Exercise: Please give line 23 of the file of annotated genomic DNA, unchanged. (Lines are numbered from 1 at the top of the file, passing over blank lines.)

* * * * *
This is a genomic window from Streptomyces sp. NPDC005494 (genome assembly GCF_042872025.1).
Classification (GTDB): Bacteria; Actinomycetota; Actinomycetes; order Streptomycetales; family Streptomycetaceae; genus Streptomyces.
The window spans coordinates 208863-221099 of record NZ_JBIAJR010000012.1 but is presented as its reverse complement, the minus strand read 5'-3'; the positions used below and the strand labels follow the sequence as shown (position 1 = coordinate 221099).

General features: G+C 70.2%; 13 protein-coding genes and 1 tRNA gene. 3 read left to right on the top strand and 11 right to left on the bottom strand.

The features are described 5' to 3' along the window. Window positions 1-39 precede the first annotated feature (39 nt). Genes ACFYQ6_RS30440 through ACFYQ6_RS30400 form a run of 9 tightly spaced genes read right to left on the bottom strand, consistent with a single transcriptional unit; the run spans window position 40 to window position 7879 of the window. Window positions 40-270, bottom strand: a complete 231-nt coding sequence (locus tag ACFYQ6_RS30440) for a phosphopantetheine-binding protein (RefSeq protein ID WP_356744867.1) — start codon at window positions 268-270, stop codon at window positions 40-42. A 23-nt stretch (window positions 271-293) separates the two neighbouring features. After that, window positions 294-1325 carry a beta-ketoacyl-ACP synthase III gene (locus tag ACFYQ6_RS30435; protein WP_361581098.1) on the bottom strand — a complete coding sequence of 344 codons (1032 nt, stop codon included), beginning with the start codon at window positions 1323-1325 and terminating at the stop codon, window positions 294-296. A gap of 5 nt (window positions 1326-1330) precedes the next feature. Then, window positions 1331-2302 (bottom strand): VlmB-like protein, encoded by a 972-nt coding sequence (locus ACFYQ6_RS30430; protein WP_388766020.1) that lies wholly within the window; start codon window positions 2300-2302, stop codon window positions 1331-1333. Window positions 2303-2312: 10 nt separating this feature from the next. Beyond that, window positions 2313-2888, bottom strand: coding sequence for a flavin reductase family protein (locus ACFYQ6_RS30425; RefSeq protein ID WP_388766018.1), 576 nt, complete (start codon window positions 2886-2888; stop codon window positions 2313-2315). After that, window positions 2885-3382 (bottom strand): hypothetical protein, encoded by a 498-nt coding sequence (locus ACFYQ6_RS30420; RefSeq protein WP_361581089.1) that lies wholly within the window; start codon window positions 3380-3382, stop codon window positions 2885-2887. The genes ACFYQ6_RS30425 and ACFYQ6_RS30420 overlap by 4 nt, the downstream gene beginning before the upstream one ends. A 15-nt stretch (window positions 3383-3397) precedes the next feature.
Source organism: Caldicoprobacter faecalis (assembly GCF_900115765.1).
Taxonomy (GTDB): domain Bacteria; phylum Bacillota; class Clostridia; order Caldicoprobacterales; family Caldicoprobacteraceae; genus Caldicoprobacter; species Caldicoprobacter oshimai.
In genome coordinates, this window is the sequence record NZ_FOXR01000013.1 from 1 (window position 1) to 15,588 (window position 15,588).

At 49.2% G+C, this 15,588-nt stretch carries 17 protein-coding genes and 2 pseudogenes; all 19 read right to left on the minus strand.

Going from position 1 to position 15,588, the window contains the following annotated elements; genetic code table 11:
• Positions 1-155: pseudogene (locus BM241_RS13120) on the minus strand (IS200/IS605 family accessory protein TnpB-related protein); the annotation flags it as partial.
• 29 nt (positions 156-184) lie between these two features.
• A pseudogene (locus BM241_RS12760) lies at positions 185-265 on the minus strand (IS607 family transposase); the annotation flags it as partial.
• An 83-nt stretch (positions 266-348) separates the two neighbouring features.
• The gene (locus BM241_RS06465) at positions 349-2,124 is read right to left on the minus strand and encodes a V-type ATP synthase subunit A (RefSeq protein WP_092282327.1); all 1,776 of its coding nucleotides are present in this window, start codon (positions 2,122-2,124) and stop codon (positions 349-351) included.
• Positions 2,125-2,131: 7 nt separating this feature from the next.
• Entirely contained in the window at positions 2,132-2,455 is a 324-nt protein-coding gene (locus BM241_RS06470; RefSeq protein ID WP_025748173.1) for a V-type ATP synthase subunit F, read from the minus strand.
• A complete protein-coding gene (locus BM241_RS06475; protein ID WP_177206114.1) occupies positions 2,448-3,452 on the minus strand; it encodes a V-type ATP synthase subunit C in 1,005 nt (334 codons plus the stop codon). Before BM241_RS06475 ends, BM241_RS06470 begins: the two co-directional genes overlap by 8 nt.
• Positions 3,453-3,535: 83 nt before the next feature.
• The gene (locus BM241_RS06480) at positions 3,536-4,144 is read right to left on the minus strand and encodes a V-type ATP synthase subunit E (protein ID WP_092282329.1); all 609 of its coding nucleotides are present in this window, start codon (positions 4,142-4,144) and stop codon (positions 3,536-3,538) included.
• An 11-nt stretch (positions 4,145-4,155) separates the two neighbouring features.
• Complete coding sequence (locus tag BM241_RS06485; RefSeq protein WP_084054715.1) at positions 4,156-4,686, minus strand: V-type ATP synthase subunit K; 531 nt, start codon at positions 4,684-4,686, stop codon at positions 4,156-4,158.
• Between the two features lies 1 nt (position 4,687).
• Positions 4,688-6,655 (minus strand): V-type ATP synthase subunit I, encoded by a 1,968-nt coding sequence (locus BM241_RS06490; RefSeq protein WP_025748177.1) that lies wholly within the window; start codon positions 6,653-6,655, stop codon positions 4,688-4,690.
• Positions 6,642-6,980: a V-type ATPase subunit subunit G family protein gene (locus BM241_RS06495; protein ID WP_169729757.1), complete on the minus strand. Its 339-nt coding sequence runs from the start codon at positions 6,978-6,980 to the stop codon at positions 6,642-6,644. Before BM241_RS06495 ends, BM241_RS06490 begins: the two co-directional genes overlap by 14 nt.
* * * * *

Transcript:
• Between the two features lies 1 nt (position 4,687).